Without giving too much away (I know, it’s me, right?) regarding these specters, I absolutely adore Lemire’s contribution to the Valiant Universe of Bloodsquirt. This pint-sized emulation of Bloodshot draws more than a faint resemblance to Bat-Mite, a once forgotten remnant of one of the Caped Crusader’s goofier Silver Age adventures. As he is wont to do, Grant “Better Head Over To Wikipedia” Morrison resurrected the largely unknown character as part of his “The Black Glove” arc on Batman, and attentive readers will recall that this itty-bitty winged Dark Knight dropped in at a point when ‘ole Brucie’s not exactly at his bravest or boldest…or sanest, for that matter. With a similarly miniaturized appearance, and a disgustingly exuberant attitude of one that just wants to “get to the bloodbank and fire up the bloodmobile,” one’s left wondering just how far the comparison extends between the two…to say anything more on the topic of coincidences would be to give too much away.

For all the introspection and questions of identity formation, Bloodshot Reborn does eventually reach a “call to action” moment. A nearby tragedy (one that bears a chillingly unmistakable resemblance to a real life one in Colorado from several years back) forces Bloodshot to reconcile his unwillingness to embrace any aspect of his past identity, with that unfortunate realization that if he won’t, there’s a good chance someone else will.

Now, I’ll be the first to admit that, as solicits and previews rolled out, I didn’t think Mico Suayan was the right fit for this new take on Bloodshot. His work seemed to lack the raw, scratchy energy that Trevor Hairsine brought to Bloodshot: Armor Hunters, or the bright and clean approach that Manuel Garcia took with the initial issues of the reboot. However, Lemire has a knack for being paired with artists that are perfect for his take on characters, even if they may seem unconventional for said character in general. Personally, I can’t fathom Lemire’s run on Green Arrow without Andrea Sorrentino’s truly “out there” style, or his breakout hit, Animal Man sans Travel Foreman’s “made for horror” pencils.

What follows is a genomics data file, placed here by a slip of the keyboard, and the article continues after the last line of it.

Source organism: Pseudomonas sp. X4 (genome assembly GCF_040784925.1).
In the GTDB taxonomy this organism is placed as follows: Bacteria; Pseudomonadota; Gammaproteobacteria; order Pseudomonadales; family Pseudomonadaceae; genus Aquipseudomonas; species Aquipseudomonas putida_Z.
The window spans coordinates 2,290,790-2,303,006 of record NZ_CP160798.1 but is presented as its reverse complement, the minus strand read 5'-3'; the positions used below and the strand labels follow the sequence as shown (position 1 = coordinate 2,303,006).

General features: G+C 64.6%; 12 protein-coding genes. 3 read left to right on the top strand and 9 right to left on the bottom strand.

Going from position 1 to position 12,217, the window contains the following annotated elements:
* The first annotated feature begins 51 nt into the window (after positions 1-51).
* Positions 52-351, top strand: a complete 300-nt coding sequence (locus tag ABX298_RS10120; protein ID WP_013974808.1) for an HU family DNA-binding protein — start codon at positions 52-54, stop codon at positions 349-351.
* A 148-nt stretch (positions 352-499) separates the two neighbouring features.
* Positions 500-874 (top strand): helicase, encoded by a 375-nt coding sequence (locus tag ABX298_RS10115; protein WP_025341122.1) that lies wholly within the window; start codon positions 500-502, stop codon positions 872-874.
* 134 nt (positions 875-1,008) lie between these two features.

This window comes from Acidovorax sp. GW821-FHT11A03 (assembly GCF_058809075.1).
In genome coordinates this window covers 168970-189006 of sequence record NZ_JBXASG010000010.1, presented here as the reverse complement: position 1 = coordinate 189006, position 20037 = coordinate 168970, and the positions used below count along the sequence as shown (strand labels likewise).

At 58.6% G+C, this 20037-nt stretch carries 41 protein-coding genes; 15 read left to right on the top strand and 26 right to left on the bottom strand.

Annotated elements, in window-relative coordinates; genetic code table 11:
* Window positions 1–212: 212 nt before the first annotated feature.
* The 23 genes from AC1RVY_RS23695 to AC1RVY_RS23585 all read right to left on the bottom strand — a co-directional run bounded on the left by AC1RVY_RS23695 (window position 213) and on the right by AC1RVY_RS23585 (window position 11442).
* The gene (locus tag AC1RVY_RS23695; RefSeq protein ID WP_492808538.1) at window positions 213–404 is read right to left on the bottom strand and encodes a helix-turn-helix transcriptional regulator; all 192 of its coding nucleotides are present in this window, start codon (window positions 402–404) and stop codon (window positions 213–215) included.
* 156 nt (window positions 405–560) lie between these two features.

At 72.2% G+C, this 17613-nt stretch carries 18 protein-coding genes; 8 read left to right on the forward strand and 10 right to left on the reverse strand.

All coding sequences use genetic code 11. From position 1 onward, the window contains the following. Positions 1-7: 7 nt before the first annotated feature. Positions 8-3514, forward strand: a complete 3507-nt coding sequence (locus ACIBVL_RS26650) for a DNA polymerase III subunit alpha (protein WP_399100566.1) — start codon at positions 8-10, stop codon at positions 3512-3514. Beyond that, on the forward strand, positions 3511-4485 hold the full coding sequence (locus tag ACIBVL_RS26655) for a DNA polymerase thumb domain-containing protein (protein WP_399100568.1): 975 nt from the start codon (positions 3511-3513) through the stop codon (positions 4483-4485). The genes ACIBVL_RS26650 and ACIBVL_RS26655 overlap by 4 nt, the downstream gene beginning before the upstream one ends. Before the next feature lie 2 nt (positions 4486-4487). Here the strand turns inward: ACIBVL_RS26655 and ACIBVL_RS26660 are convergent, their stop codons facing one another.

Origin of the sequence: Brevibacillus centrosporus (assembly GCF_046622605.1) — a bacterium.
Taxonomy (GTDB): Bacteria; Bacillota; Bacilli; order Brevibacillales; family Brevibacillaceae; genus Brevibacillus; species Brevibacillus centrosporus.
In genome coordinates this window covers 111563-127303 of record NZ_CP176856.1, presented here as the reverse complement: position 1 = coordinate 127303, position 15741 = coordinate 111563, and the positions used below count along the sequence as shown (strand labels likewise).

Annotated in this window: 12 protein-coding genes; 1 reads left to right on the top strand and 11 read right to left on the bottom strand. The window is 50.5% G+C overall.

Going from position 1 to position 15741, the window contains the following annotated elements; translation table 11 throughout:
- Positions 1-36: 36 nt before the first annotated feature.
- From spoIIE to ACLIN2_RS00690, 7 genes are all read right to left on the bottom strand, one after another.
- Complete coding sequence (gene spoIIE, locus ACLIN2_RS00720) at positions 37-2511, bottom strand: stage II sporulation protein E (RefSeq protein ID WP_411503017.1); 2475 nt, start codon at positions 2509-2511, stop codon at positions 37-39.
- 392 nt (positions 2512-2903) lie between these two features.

While I really enjoyed Trevor Hairsine's take in Bloodshot: Armor Hunters, it wouldn't be the right fit for this book.

While I really enjoyed Trevor Hairsine’s take in Bloodshot: Armor Hunters, it wouldn’t be the right fit for this book.

In the same vein, Suayan might not have been the ideal penciler for the rebooted Bloodshot title, but as I found myself landing on the final panel, there was no doubt in my mind that he was perfect for Bloodshot Reborn. While some might compare his shade-heavy style to that of the legendary Brian Bolland or his fellow Brit Andy Clarke, Suayan’s technique is more realistic than stylized. Admittedly, hyper-detailed art that leans towards photorealism isn’t usually my cup of tea; I don’t need to be able to identify every individual muscle in a flexed arm, or take a crack at the thread count of the protagonist’s sheets…but that’s just me.